Exercise & the Common Cold

“The most powerful weapon someone has during cold season “is to go out on a near-daily basis, and put in at least a 30-minute brisk walk.”
Dr. David Nieman, director of the Human Performance Laboratory at Appalachian State University in North Carolina,

It’s always nice to see research that backs up something that we think is true.  In this case, researchers at Appalachian St. University have evidence that exercise is possibly the best way to avoid colds.  Read more in Regular Workouts Ward Off the Common Cold from MSNBC.  The results of this study are in line with other studies discussed in the article.

There are all sorts of products out there such as Airborne, echinacea and zinc losenges that claim to shorten or prevent colds.  The evidence on that stuff is spotty.  The evidence on exercise and its preventative powers is far more solid.  Exercise!

Rocker Shoes

An article from MSNBC, Do those funky shoes really promote fitness? discusses rocker or toning shoes, the increasingly popular shoes with a curved bottom.  The claim by these shoe manufactures (Sketchers, Reebok, MBT) is that wearers will burn more calories when they walk around in these things.

A study by the American Council on Exercise suggests that these shoes do nothing of the sort.  (Hard to believe?  A magic shoe actually doesn’t lead to weight loss??)  Participants walked all of five minutes on a treadmill while researchers monitored their heart rate, oxygen consumption and muscle usage (abdominals, butt, quadriceps, hamstrings and calves).  (I don’t know that five minutes is an adequate amount of time in these things.  Seems like participants should be monitored over the course of days or weeks).  The article goes on to discuss the possible injurious effects of wearing these weird shoes as well as a a lawsuit brought by a woman who didn’t lose any weight wearing them. On the topic of the biomechanics and rocker shoes, this article by Denver-area chiropractor and gait specialist Dr. Ivo Waerlop, goes into deep detail as to why these shoes are a bad idea.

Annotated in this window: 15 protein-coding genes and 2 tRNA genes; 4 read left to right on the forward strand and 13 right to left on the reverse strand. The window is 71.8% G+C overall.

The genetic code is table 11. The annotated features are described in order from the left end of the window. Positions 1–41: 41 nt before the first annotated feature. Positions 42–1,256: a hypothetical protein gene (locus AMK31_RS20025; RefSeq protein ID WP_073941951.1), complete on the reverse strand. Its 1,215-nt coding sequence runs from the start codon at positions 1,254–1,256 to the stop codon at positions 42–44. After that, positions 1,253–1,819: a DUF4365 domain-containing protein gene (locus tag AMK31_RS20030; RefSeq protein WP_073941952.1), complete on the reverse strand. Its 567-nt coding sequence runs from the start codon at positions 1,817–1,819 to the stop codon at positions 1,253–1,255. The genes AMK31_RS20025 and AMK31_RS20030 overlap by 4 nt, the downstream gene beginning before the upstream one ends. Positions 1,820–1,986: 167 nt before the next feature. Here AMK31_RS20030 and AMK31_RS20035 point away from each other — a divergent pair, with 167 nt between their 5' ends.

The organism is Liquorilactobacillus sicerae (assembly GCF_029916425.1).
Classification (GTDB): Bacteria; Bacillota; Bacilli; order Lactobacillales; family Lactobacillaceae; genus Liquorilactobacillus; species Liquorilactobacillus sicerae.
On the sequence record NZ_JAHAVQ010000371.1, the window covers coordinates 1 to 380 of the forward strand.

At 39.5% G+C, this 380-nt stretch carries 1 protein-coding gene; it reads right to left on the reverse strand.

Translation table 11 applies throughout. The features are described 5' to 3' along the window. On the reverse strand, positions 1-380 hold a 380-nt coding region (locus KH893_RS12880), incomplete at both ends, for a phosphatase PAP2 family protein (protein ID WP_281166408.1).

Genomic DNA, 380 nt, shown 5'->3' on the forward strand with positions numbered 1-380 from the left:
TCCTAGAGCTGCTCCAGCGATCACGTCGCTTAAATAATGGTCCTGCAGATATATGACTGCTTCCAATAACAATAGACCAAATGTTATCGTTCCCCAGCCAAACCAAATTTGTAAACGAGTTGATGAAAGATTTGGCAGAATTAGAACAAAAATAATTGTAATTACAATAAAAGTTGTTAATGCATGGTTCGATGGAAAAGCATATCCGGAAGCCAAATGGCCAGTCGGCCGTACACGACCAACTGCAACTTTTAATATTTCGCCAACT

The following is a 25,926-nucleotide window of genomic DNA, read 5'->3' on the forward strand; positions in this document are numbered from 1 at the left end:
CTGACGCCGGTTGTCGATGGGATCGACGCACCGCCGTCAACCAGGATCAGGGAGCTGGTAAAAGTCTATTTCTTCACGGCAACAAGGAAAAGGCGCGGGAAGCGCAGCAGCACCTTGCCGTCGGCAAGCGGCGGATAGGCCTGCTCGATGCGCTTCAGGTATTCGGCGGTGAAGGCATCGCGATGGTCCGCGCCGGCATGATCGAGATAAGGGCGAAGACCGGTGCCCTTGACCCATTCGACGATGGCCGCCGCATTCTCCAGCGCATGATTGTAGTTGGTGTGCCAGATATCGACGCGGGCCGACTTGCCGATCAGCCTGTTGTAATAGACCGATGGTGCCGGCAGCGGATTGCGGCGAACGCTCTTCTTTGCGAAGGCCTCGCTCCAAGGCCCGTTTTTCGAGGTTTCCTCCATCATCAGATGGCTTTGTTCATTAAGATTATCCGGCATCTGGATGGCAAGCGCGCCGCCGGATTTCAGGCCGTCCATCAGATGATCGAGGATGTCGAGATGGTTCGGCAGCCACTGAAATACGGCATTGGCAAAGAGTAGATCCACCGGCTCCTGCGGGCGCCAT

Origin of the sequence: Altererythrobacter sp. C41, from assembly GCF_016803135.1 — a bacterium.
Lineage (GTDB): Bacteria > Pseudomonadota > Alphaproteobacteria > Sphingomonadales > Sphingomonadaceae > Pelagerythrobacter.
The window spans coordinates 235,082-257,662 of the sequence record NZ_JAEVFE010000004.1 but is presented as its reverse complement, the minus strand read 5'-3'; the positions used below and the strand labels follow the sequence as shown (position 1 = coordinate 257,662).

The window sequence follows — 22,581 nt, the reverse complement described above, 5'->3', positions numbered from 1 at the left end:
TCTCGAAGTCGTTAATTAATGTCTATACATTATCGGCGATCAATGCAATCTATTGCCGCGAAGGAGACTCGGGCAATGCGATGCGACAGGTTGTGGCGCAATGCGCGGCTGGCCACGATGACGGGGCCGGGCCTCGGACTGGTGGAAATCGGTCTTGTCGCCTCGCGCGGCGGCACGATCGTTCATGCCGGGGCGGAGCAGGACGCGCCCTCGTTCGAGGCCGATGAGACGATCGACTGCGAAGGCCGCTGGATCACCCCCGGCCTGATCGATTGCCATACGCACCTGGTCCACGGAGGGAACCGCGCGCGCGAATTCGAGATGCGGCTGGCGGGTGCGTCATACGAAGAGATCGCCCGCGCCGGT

I see these shoes as the latest fitness fad pushed on people who are hoping and praying for a fitness magic bullet.  (I love the fact that people are looking at their shoes and thinking about their calories!  How about looking at your food???)  This type of thing comes up frequently and the results of such stuff rarely lives up to the hype.  I’ll be interested to see what happens to medium- and long-term wearers of these shoes.  I think they’ll a) be disappointed in the weight they don’t lose and, b) possibly beset by chronic pain.  If nothing else, they’ll be embarrassed that they ever put on those big clunky Frankenstein clodhoppers.